A large number of studies published over the last 75 years indicate that, in addition to blocking pain, ventral lateral cordotomies (surgical disruption of the ventral lateral funiculus) also consistently block the sensation of itch. Such studies are taken as evidence supporting an important role for the spinothalamic tract (STT) in pruriception since its axons ascend within the VLF. Banzet (1927) first reported that cordotomy abolished pruritus. He noted that severe itch caused by irritation of the vulva was completely relieved following a ventral lateral cordotomy and recommended cordotomy as a treatment for the problem. Hyndman and Wolkin (1943) carefully studied the responses of ten cordotomy patients to the pruritic compound cowhage. They found that cowhage did not produce itch in the areas rendered analgesic in any of the patients but did produce itch in areas in which pain sensation was normal. These authors concluded that “it can be said with certainty that the sensation of itch is mediated through the spinothalamic tract” (Hyndman and Wolkin 1943, p. 130). White et al. (1950) reported that a patient who had undergone a cordotomy did not experience itch in the analgesic area of the body even following contact with poison ivy. These authors also noted that in another patient severe itching caused by a intramedullary neoplasm of the spinal cord was abolished by a cordotomy and that their patients were not “annoyed by the itch” following the bite of a mosquito. Foerster (1936), Graf (1960), and Taren and Kahn (1966) also reported that cordotomies blocked the sensation of itch. Therefore, these clinical studies showed that, in addition to information related to pain and temperature sensation, axons in the ventral lateral funiculus (VLF) convey information that is necessary for production of the sensation of itch. It should be noted that electrophysiological studies of neurons in other spinal pathways that send ascending axons within the VLF, such as the spinoparabrachial, spinomesencephalic, spinoreticular, and spinohypothalamic tracts, have not yet been carried out. Axons in any, or all, of these pathways may also carry pruriceptive information to any number of areas of the brain and thereby contribute to sensory-discriminative, autonomic, affective, or modulatory systems related to itch.
The responses of STT neurons to pruritic stimuli have been examined in several electrophysiological studies. Wei and Tuckett (1991) examined the responses of individual axons ascending within the VLF of cats to the nonhistaminergic pruritic agent cowhage. The spinal cords of the cats were cut at C1 to ensure that all axons that responded to the stimuli were ascending within the VLF. It was not possible in this study to determine whether the examined units were axons of the STT of any of the other pathways within the VLF. The responses of 34 axons classified as wide dynamic range (WDR) (i.e., responding to innocuous and noxious stimuli) were compared following application of inactive (boiled) and active cowhage to their receptive fields. Almost all units were activated by the insertion of either inactive or active cowhage. A majority of the examined units exhibited significantly increased levels of firing for minutes following removal of the active, but not the inactive, cowhage spicules. These findings showed that mechanically sensitive neurons are capable of carrying pruriceptive information and therefore support the idea that neurons that respond to nociceptive stimuli might also be capable of carrying pruriceptive information. It appears that no attempt was made in this study to determine whether any axons in the VLF were insensitive to mechanical stimuli. This study also provided additional evidence that pruriceptive information ascends within the VLF; this is indirect support for the idea that the STT is involved in pruriception.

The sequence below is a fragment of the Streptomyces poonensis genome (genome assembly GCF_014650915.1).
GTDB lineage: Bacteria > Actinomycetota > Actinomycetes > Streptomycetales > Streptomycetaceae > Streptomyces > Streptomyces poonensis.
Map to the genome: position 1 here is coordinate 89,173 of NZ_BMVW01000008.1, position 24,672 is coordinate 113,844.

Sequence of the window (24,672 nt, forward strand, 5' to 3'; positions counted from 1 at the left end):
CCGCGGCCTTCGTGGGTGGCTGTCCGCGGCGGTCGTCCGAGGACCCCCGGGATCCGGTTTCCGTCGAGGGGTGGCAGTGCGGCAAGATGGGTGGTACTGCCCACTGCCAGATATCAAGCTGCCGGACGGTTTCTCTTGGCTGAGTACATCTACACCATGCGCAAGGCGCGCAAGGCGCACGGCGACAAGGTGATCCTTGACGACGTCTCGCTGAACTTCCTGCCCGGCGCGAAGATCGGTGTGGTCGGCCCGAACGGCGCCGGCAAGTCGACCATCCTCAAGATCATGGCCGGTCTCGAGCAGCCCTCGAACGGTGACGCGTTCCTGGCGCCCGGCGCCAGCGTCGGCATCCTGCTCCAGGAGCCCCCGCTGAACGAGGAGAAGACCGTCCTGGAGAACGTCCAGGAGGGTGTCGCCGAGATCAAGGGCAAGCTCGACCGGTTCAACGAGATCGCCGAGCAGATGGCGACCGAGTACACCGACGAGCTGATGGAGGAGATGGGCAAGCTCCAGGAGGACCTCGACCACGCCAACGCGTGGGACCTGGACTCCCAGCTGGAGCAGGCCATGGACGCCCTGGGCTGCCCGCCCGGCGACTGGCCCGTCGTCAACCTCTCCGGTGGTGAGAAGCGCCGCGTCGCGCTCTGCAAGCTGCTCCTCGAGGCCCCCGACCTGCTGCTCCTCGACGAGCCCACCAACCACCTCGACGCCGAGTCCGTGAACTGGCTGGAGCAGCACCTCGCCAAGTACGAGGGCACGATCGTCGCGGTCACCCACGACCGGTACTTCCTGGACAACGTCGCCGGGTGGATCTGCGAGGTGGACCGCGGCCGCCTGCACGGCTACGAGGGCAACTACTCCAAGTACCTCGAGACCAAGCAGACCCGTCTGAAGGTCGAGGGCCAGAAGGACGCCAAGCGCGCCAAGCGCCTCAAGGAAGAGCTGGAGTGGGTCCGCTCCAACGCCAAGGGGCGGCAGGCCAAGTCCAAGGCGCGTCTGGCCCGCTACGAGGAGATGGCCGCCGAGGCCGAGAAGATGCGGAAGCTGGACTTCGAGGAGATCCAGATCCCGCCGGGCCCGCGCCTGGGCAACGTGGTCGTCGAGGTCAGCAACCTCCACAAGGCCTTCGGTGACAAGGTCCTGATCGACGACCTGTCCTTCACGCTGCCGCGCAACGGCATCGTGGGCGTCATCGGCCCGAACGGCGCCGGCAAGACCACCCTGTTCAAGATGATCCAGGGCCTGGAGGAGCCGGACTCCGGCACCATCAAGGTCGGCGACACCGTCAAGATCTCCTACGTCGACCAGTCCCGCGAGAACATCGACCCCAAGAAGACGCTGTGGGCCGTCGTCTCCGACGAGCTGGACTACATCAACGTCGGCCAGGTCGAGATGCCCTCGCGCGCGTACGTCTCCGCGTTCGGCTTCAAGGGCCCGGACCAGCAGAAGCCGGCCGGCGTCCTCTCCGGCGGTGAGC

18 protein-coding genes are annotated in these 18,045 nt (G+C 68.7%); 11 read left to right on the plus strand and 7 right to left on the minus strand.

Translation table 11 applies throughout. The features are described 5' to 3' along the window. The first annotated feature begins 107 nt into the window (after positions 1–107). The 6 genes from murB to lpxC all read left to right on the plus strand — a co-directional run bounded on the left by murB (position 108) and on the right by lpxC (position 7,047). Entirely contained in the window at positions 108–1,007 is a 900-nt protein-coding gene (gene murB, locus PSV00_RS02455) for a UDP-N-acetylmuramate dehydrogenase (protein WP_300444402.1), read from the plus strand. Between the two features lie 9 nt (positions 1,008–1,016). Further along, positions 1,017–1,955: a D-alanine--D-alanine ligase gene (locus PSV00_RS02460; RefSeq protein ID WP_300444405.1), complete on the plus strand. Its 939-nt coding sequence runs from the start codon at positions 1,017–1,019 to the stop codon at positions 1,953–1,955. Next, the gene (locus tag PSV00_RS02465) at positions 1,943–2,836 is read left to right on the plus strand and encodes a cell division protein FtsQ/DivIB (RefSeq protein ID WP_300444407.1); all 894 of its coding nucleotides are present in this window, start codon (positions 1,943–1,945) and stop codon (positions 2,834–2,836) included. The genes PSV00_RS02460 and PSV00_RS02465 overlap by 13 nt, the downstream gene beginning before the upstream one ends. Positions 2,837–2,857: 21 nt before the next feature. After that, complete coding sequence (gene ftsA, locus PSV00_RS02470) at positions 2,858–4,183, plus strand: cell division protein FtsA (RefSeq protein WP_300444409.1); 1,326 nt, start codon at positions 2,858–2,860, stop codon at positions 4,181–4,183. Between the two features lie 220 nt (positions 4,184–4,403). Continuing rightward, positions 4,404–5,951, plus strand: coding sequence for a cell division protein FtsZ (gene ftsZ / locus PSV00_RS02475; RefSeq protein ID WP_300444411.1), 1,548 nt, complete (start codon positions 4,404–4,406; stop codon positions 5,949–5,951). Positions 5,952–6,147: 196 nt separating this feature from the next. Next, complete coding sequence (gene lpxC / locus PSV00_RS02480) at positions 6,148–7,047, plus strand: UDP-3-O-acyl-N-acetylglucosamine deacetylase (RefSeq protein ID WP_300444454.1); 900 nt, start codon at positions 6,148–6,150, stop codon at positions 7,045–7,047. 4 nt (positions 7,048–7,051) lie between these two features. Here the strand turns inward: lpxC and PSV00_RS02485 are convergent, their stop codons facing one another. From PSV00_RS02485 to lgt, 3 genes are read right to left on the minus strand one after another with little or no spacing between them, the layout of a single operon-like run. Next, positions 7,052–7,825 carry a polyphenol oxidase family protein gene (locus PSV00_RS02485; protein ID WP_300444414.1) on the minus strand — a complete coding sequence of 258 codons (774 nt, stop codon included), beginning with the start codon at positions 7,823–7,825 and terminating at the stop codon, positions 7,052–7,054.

Andrew and Craig (2001) examined responses of mechanically insensitive spinothalamic tract neurons in the lumbar spinal cord of cats. A small number of such cells were found. Four responded to iontophoretic application of histamine. Two of these were also activated by application of mustard oil, a noxious stimulus. The authors concluded sensory information about itch was carried by STT axons that responded only to pruriceptive stimuli. Responses to injections of capsaicin were not examined nor were the responses of mechanically sensitive nociceptive neurons to application of histamine.
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